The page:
There are many people I run across today in their 30’s and 40’s who are flocking corporate America to begin their own business venture. The allure and excitement of flexible working schedule, being your own boss, and unlimited upside financial gain are all part of the attraction of making the jump to becoming CEO of your own your company. However, early in the business planning process you’ll be presented with the difficult decisions on how you want to fund the start up (and future growth) of the business. Is it smart to borrow money from friends and family for a loan? Do you go to a bank? Should you use your hard earned savings accounts? Or, potentially give people some sweat equity in the company?
The more difficult decision actually comes when your company has some success. As your top line revenues and profitability grow in the company, you’ll be presented with more challenging decisions on what is the smartest decision on the best financial structure to grow your business. I’ve worked with lots of business owners and own three businesses, so here are some thoughts to consider on capitalizing your business.
- Capitalize Through Cash Flow – When you grow a successful business, you’ll likely set up some type of salary that you take for paying your basic bills. Every month that you have excess profitability, you’ll be presented with the option of taking a shareholder distribution, increasing your business bank account, or using the money to make strategic decisions to grow your business. The conservative part of using your cash flow to grow your business is that you generally won’t overextend yourself. You are essentially only investing the profit you have based upon each month or a reasonable level of predictability of what will happen month to month. The bad part about capitalizing through cash flow is that you can easily stunt your growth or slow your company growth because key decisions, acquisitions, or opportunities that may present themselves to you. Most business owners operate this way with more of a month to month mentality versus a longer term business approach primarily because they were use to earning a paycheck bi-weekly in their old career.
- Capitalize Through Debt – The next option you have is to grow the business through debt. There are several ways to bring on debt in a company, but for most small business owners it will be either through working capital or taking out term note/loans. Remember that working capital is really supposed to be for short term uses of money versus a term note/loan which is supposed to be for a longer term use of money. If you decided to take on additional debt through a term note, then consider how that may affect your monthly cash flow. You should make sure you’ve established a healthy business cash reserve just like you would do personally. Some business owners will look to borrow this money from friends or family, but I don’t recommend that option as it will complicate your business. Establish a good overall total banking relationship with a bank, and look at the types of loans including SBA loans, equipment loans, or regular term notes.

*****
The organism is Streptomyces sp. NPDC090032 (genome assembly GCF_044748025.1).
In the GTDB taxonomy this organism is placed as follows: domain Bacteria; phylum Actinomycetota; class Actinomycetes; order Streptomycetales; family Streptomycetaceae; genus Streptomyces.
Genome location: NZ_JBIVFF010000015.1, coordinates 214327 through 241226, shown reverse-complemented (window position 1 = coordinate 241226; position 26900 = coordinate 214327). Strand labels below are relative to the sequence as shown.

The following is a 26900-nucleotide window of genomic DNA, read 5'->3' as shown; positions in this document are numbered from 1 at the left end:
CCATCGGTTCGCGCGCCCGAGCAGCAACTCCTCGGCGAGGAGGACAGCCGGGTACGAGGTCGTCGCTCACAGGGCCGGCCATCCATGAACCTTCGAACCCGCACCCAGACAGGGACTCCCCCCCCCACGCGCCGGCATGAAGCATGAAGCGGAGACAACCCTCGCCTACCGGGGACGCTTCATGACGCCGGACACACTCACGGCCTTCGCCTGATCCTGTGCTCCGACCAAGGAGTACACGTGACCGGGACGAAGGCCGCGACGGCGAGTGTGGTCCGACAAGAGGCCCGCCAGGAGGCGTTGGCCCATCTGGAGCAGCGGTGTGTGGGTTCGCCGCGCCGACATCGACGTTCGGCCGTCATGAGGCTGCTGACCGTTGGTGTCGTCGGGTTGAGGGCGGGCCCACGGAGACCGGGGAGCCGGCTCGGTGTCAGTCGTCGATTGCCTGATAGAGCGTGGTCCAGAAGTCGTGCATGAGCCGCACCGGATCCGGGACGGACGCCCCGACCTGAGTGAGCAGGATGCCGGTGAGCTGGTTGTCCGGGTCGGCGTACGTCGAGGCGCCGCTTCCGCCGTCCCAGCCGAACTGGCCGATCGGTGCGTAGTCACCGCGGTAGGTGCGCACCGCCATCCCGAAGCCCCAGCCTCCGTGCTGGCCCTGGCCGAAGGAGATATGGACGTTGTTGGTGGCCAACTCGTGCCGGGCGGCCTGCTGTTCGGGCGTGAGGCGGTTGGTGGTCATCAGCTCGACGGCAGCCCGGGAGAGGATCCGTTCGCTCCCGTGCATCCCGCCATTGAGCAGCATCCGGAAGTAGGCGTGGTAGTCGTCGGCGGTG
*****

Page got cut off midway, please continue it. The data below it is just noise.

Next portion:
- Capitalize Through Equity – One final way you could grow the company is through equity. If your business has a street value to it at the time you look to grow, you could sell a portion of your company. If you go this route, you should make sure to maintain at least 51% of your company, but realize the moment you bring in other equity partners you’ll have other decisions makers in the business whether you like it or not. You could also look to employees in the company or strategic partners who may also want to own a piece of your business to create additional capital as well. If you need more human resources and less cash, you could offer stock in lieu of the services you will need to grow your business. Many start up business owners make the big mistake of giving up a lot of equity for cash and it can often kill their dream of how they run the business and what direction they want to take it in the future.
Owning a business can be one of the most enjoyable and exciting experiences in a person’s life. There is nothing like being your own boss. If you manage to have some success and make your company profitable, making quality capitalization decisions can be the difference between growth and hyper growth for your business. You should consider either using a board of advisors/directors, using a good business advisor, or staying close with your personal banker so you can surround yourself with people who can assist you through the decision making process. If you approach this in the right manner, you will be able to capitalize on making the smart money moves and building your personal financial wealth.
Ted Jenkin, CFP®, AAMS®, AWMA®, CRPC®, CMFC®, CRPS®
Co-CEO and Founder of oXYGen Financial, Inc – The Leaders in Gen X & Y Financial Advice and Services
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